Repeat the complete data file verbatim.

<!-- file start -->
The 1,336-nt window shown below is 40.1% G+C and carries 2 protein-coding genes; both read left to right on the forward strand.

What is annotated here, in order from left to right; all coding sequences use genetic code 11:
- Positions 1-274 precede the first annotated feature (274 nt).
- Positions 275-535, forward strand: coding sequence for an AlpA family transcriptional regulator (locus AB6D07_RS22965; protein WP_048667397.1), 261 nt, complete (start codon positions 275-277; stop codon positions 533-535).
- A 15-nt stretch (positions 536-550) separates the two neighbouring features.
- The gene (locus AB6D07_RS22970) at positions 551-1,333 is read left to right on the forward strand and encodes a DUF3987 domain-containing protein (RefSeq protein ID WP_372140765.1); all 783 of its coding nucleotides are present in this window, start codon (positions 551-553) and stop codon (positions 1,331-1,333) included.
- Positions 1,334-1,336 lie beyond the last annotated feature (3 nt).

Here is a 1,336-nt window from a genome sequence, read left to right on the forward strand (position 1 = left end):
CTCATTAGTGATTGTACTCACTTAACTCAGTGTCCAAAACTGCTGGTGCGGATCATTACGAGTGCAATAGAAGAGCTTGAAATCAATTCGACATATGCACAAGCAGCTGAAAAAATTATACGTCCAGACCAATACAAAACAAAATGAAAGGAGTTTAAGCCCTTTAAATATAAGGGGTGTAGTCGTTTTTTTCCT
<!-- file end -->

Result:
The 1,336-nt window shown below is 40.1% G+C and carries 2 protein-coding genes; both read left to right on the forward strand.

What is annotated here, in order from left to right; all coding sequences use genetic code 11:
- Positions 1-274 precede the first annotated feature (274 nt).
- Positions 275-535, forward strand: coding sequence for an AlpA family transcriptional regulator (locus AB6D07_RS22965; protein WP_048667397.1), 261 nt, complete (start codon positions 275-277; stop codon positions 533-535).
- A 15-nt stretch (positions 536-550) separates the two neighbouring features.
- The gene (locus AB6D07_RS22970) at positions 551-1,333 is read left to right on the forward strand and encodes a DUF3987 domain-containing protein (RefSeq protein ID WP_372140765.1); all 783 of its coding nucleotides are present in this window, start codon (positions 551-553) and stop codon (positions 1,331-1,333) included.
- Positions 1,334-1,336 lie beyond the last annotated feature (3 nt).

Here is a 1,336-nt window from a genome sequence, read left to right on the forward strand (position 1 = left end):
CTCATTAGTGATTGTACTCACTTAACTCAGTGTCCAAAACTGCTGGTGCGGATCATTACGAGTGCAATAGAAGAGCTTGAAATCAATTCGACATATGCACAAGCAGCTGAAAAAATTATACGTCCAGACCAATACAAAACAAAATGAAAGGAGTTTAAGCCCTTTAAATATAAGGGGTGTAGTCGTTTTTTTCCT